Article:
Instructor | Graham Denham |
---|---|

Office hours | Tuesday 1:30-2:30, Thursday 2-3pm |

Class times | Tuesday 11:30-12:20; Thursday 10:30-12:20 |

Class location | MC 107 |

Textbook | library reserve |

Prerequisites | Prerequisite(s): Mathematics 1600A/B, Calculus 1301A/B or Calculus 1501A/B, and one of Mathematics 1120A/B, Mathematics 2120A/B, Mathematics 2122A/B, Mathematics 2124A/B or Mathematics 2155F/G, the former Mathematics 2155A/B. |

Midterm exam date |
March 1, in class. |

Final exam | 15 April, 10am-1pm, SSC 3010. |

Evaluation | 40% Final exam; 35% midterm; 25% assignments |

No late assignments are accepted for any reason; instead, your lowest homework score will not be counted. See the homework page for assignments and solutions. Please make sure you do your own work (see below).

- how to model games: extensive and strategic forms; perfect information; chance
- strategies: backwards induction; Nash equilibria
- Nim, and the theory of Nim-like games (combinatorial games)

- modelling imperfect information
- von Neumann-Morgenstern utility functions
- mixed strategies, and domination of strategies

- optimization: matching problems, convex hulls, and maximizing functions on convex polyhedra
- cooperative games

- 9, 11 Jan.: an introduction. Perfect information,
extensive and strategic forms of games. The value of a game.
Zermelo's algorithm for win-loss games.

- 23, 25
Jan.: backward induction in any strictly competitive game.
Nonconstructive arguments about the value of a game (Hex). All
about Nim.

- 30 Jan, 1 Feb.: Sprague-Grundy theory of impartial games. Nim-equivalence.
- 6, 8 Feb: a quick review of probability theory: probability
distributions on finite sets, expected value, and random
variables. Outcomes of games as lotteries (random variables).

- 13. 15 Feb: in a win-loss game with perfect information, it was easy to apply Zermelo's algorithm to compute the value of the game (which was a lottery), and we did some examples of this. What made it work was the (reasonable) assumption that a player would always choose the option which maximized the probability of winning.
- 20, 22 Feb: reading week. Midterm I covers material up to this point.

- 27
Feb: utility functions address what to do when the game has more than
two possible outcomes. A Von Neumann-Morgenstern utility function
is one whose expected value rational players seek to maximize.
The problem of the St Petersburg lottery.

- (1 Mar.) Midterm
- 6 Mar.: how to construct Von Neumann-Morgenstern utility functions. Using them to analyze games by Zermelo's algorithm.

- 8 Mar.: examples: Binmore's Russian Roulette. The Kelly bet: how to optimize investment return if your utility function for money is logarithmic.
- 13,
15 Mar.: Nash equilibria. Eliminating strongly and (maybe) weakly
dominated strategies. Binmore's Duel. A quick introduction
to convexity.

- 20 Mar.: the definition of mixed strategies. Some \(2\times 2\) games show these can be useful.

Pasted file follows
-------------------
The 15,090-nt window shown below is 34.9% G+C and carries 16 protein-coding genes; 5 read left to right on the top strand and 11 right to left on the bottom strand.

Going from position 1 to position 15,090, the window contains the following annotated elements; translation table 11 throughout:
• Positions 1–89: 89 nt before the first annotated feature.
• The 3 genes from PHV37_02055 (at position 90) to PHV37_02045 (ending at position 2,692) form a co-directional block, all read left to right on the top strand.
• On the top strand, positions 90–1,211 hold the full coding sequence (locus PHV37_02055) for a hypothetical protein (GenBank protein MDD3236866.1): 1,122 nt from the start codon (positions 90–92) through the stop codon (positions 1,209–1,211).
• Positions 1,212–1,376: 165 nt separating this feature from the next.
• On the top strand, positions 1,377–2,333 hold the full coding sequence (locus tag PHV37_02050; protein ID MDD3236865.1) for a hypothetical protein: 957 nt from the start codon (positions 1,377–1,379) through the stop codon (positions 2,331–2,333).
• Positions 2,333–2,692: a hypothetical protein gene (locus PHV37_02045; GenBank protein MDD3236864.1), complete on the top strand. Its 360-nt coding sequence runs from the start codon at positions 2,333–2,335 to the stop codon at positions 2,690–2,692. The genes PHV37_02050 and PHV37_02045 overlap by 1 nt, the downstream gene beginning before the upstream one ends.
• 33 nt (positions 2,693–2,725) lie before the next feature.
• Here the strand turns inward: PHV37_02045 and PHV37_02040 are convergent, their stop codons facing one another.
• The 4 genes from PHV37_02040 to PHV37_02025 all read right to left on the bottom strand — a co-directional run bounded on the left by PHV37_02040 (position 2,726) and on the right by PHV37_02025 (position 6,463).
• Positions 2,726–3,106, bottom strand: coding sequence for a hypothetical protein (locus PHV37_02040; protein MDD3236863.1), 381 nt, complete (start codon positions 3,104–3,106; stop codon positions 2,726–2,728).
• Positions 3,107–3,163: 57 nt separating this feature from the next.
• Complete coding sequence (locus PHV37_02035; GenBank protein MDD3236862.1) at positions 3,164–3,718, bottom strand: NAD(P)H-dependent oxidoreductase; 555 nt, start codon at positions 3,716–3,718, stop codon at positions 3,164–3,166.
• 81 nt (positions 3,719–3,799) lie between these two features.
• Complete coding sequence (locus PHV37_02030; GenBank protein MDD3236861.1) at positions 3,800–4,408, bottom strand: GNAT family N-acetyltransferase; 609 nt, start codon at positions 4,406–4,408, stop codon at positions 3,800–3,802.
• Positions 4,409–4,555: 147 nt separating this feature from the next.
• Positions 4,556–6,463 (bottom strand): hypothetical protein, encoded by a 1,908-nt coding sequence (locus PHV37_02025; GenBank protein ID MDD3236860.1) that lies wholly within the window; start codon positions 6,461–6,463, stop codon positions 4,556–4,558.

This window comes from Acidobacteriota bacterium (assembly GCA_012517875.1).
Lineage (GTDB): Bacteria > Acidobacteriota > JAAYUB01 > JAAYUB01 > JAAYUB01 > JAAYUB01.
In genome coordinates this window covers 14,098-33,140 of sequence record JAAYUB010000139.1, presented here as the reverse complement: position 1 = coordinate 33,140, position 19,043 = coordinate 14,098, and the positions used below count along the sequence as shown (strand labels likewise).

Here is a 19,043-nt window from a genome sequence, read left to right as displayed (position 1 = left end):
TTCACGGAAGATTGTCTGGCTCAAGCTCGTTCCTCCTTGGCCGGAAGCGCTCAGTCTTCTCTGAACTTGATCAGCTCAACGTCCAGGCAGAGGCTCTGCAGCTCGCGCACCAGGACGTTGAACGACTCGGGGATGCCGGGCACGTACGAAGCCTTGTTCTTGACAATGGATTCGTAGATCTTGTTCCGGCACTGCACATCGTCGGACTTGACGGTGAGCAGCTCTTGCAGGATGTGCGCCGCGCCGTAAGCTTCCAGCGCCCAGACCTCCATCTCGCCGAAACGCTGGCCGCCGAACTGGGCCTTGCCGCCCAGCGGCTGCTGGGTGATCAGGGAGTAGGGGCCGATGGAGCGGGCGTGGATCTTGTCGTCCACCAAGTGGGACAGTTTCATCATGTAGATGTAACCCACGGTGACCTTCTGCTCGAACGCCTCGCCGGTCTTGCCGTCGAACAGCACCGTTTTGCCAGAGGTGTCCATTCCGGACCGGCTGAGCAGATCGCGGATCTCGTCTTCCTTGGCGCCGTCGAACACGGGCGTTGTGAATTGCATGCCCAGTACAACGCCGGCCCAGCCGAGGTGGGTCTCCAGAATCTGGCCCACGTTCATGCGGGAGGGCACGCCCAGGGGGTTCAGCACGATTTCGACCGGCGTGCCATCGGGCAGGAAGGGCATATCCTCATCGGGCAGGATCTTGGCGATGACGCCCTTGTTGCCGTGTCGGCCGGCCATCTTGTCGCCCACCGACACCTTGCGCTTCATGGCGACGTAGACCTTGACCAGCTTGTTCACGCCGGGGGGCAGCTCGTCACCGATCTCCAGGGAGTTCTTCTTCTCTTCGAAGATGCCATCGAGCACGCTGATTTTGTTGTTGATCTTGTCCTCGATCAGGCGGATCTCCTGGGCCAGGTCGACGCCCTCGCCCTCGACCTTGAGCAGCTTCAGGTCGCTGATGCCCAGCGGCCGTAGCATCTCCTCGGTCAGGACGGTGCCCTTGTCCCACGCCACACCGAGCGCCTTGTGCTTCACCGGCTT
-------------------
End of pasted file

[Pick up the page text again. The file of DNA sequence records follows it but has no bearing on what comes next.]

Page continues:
- 22 Mar.: zero-sum games with mixed strategies. We define \(v_I=\max_{\mathbf x}\min_j (\mathbf x^TA)_j\), where \(\mathbf x\) runs over all mixed strategies for Player I, and the index \(j\) over the columns of the matrix \(A\). Similarly, we defined \(v_{II}\) and showed that, by general principles, \(v_I\leq v_{II}\).
- 27 Mar.: In fact, it's always the case that \(v_I=v_{II}\)! For this, we proved the "supporting hyperplane" lemma and the Matrix Alternative. Conclusion: zero-sum games given by just a strategic form always have a value, provided we allow mixed strategies.
- 29 Mar.: For \(2\times 2\) games without saddle points, if the
matrix is invertible, we can calculate the value and the (unique)
equilibrium pair directly. For games in which one player had only
two strategies, more generally, a graphical analysis allowed us to
compute the value and equilibrium mixed-strategy pairs, using the
observation that mixed strategies are best responses only when the
payoffs associated two two or more pure strategies are tied.

- 3 Apr.: For general-sum bimatrix games, we showed that there are always Nash equilibria (provided you take the Brouwer Fixed Point Theorem on faith.)

- 5 Apr.: Symmetric games have symmetric equilibria. If \(A,A^T\) is a symmetric bimatrix game, an evolutionarily stable strategy is a (mixed) strategy \(x\) with the following property: for all \(y\neq x\), there exists a number \(\delta\) depending on \(y\) for which, whenever \(0<t<\delta\), we have \(x^TAz_t>y^TAz_t\), where \(z_t=ty+(1-t)x\). We saw that, if \(x\) is an evolutionarily stable strategy, then \((x,x)\) is a Nash equilibrium.
- 10 Apr.: a quick look at cooperative games. We considered
the payoffs that become available in a bimatrix game if the players
enter a binding contract to play a strategy pair according to a
probability distribution of their choice. Cooperative
payoff regions are convex sets in \({\mathbb R}^2\), and
Pareto-efficient outcomes lie on the boundary. A simple model of
cooperation amounts to a choice of a Pareto-efficient outcome.

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You are responsible for ensuring that you have successfully completed
all course prerequisites and that you have not taken an antirequisite
course. Unless you have either the requisites for this course or
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